Game on: the potential for gamification in asset management
Millennials, whether fair or not, do not have a great reputation. This group of people, born sometime between 1980 and 2000 are according to some lazy, entitled, narcissistic and more interested in their smartphones than human interaction. Yet, others praise their work ethic and argue that businesses need to recognise their potential.
Mixed perceptions of this ‘Me Me Me Generation’ continue when it comes to their finances. According to a recent report by Merrill Edge, millennials are saving but for different reasons than their parents. They save to live their desired lifestyle rather than to leave the workforce. They are less interested in getting married and becoming parents than older generations, but more desirous of working their dream job and travelling the world.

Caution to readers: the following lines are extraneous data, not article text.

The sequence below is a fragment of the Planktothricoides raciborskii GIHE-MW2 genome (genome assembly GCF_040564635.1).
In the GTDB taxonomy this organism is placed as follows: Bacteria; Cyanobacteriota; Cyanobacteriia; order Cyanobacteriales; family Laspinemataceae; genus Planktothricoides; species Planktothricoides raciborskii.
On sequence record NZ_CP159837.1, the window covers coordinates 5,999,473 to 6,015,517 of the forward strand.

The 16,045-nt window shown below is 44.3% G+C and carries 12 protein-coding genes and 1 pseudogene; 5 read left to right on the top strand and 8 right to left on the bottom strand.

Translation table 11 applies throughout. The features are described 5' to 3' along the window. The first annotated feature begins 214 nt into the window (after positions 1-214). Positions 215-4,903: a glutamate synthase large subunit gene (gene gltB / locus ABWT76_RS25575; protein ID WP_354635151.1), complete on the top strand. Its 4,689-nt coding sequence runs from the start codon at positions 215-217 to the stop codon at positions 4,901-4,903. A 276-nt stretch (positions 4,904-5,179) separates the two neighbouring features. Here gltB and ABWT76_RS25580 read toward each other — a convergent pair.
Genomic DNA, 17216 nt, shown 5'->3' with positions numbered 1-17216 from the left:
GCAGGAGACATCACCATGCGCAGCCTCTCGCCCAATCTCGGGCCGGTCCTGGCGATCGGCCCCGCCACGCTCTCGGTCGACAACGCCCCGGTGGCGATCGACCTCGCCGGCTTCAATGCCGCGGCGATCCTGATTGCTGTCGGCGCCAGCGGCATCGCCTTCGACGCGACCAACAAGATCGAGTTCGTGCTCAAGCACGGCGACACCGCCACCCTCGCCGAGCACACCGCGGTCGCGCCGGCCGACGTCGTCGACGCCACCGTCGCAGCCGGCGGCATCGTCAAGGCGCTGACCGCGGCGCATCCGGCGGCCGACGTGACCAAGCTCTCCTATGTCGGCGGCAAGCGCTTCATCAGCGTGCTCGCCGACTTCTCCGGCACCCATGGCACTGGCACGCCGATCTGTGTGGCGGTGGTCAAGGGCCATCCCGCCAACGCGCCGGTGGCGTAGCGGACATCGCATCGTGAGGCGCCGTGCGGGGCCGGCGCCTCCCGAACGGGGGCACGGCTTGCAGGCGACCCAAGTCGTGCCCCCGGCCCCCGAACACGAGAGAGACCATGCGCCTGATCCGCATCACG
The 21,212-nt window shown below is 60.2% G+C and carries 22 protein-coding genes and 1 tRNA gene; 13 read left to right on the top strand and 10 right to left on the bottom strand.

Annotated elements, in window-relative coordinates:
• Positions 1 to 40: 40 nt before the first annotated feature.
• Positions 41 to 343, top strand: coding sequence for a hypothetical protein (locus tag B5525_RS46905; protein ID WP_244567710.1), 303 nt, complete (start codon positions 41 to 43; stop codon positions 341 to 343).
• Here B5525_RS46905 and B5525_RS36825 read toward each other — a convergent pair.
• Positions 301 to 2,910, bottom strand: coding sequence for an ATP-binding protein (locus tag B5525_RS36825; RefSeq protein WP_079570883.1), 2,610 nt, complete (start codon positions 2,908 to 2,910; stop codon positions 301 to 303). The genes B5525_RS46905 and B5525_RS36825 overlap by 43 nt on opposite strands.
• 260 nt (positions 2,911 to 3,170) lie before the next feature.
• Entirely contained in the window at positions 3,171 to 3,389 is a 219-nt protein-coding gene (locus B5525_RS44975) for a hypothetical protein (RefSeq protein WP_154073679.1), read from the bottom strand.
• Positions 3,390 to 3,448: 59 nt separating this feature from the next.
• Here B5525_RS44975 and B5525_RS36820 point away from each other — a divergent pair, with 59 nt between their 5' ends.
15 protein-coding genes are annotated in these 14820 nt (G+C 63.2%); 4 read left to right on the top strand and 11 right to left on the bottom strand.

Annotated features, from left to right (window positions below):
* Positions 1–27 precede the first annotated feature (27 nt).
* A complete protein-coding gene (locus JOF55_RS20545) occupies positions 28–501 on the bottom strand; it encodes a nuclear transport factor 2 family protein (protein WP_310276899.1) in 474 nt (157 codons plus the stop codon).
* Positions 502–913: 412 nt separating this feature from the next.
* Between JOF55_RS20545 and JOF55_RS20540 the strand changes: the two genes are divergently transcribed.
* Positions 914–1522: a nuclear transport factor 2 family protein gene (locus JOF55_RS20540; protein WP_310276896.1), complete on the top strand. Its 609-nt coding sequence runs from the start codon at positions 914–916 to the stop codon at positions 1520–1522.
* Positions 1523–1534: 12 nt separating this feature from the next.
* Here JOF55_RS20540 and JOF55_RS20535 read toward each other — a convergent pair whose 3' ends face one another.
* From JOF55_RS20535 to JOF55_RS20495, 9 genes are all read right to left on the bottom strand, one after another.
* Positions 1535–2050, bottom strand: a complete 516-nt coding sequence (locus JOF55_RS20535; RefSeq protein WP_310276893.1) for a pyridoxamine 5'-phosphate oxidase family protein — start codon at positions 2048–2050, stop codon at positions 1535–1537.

Financial expectations are changing. For millennial’s short-term goals are much more important than worrying about the future. This goes some way to explaining why they are good at saving but not so interested in investing. For many, growing up during the Financial Crisis and seeing their parents suffer, has engendered significant distrust in investments, big corporations and risk more generally.
Relatability is another issue. The investment industry is not considered ’hip’ and as such, many young people fail to connect to the industry.
This wariness of investing is compounded by high student debt, house price rises and the fact that young adults today earn significantly less than their counterparts in past decades.